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French Court Convicts South African Artist of Indecent Exposure

A French court has convicted South African performance artist Steven Cohen of indecent exposure during an appearance he made in central Paris last year. The court imposed no penalty on the controversial artist.

Cohen creates flamboyant costumes and makeup for his performances at his home in the northern French city of Lille.

"In 20 years I must have made a hundred costumes. Each costume is a work. For me, it’s important what I put on, but it's important what I take off," said Cohen.

It's the taking off that gets the 51-year-old artist in trouble. Before his arrest last fall in Paris, he also was accused of indecent exposure in New York, Japan and in his native South Africa. He says it is part of his artwork, which explores the issues of outsider identity, death and sexuality, using human body, sculpture and disguise. Cohen's work has been described as both glamorous and monstrous.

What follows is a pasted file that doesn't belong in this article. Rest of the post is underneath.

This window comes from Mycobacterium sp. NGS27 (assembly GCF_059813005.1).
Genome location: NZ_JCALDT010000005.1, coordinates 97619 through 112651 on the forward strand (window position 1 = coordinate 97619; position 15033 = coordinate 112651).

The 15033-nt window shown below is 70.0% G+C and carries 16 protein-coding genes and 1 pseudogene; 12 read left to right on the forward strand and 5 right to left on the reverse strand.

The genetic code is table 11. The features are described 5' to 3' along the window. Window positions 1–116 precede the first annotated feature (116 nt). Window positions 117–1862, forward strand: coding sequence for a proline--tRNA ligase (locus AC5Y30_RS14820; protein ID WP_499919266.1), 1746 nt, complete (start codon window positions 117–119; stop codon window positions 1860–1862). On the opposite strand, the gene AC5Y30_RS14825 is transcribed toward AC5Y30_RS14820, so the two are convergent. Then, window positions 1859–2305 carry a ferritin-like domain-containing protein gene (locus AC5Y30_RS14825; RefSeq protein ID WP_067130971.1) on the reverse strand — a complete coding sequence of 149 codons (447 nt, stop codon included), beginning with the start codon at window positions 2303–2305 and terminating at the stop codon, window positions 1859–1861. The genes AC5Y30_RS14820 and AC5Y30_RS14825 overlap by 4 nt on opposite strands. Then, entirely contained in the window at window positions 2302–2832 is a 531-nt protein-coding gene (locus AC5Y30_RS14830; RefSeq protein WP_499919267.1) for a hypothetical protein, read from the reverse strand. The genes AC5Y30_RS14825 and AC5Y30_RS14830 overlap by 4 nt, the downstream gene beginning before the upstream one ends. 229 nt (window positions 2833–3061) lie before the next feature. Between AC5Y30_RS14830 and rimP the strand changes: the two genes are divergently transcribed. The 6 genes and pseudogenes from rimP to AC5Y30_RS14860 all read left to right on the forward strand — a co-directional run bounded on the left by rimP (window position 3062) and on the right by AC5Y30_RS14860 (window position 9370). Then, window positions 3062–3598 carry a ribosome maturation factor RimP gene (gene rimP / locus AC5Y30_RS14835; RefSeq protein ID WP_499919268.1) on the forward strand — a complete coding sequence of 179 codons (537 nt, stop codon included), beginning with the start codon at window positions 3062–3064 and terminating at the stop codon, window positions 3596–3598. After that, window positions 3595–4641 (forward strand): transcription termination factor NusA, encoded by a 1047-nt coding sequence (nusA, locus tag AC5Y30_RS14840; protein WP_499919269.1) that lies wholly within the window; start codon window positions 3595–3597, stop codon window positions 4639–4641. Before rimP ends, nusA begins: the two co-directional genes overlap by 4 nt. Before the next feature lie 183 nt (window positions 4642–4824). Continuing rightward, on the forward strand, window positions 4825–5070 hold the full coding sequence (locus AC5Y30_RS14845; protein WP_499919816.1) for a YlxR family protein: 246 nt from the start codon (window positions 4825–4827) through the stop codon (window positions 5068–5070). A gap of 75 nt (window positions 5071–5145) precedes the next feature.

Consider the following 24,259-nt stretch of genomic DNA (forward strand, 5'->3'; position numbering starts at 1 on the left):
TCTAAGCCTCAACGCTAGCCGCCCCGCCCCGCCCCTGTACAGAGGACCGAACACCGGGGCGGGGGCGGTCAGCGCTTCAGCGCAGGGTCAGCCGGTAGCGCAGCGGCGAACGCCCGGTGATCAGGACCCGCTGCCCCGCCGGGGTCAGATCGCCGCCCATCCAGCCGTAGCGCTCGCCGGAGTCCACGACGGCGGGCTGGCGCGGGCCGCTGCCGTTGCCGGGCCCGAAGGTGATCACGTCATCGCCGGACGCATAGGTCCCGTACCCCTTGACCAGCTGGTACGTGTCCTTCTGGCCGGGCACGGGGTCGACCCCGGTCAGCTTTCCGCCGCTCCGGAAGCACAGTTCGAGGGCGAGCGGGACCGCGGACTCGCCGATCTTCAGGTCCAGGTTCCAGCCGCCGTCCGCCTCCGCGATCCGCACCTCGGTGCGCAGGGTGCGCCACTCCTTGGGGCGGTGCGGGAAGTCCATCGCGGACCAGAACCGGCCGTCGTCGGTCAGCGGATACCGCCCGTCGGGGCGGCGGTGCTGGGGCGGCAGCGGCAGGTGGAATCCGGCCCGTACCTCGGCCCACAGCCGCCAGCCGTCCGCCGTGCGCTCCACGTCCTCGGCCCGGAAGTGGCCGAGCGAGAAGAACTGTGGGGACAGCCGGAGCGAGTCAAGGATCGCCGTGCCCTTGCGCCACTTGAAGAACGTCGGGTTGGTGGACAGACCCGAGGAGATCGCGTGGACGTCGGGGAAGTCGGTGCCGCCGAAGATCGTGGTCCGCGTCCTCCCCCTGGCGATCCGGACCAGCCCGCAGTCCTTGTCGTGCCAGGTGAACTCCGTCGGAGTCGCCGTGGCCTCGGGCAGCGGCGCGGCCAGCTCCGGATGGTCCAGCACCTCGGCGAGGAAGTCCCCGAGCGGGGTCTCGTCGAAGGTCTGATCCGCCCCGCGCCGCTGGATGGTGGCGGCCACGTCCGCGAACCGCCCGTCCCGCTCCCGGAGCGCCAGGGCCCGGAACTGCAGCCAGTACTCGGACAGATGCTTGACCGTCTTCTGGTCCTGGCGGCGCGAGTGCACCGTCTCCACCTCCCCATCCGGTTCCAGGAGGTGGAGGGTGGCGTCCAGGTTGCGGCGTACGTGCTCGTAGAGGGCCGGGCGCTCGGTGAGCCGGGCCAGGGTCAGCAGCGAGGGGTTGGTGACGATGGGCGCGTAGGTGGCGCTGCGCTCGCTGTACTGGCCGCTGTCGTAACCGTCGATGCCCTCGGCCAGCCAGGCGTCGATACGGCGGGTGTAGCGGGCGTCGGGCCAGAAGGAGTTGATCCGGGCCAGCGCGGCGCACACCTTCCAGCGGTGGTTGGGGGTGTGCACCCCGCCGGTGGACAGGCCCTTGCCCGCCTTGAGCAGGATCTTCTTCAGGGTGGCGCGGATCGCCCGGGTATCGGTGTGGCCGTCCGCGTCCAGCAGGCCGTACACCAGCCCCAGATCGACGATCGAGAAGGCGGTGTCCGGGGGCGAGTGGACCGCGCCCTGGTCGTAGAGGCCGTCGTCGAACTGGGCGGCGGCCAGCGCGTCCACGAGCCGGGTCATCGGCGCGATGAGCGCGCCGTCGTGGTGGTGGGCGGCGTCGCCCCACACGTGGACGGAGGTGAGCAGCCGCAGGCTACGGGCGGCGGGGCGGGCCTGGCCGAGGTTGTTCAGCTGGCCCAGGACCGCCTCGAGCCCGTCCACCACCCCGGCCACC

"Shocking is the first level we break through to get to understanding what is underneath the appearance of things. For me it's about staying out of the system, rather then breaking into and taking it over," said Cohen.

Last September, Cohen stepped out of a car near France's most famous landmark, dressed in high-heeled platform shoes and long red gloves, and a rooster tied to his body. That's what French authorities found objectionable.

The artist says he is frustrated that he was not allowed to finish his performance. He also finds his conviction without penalty particularly offensive.

But, Cohen said, this will not deter him.

"I don't like to say what I'm going to do next because I like to surprise myself," said Cohen.

After 150 performances, Cohen says he still has new ground to explore, but it may not be in France.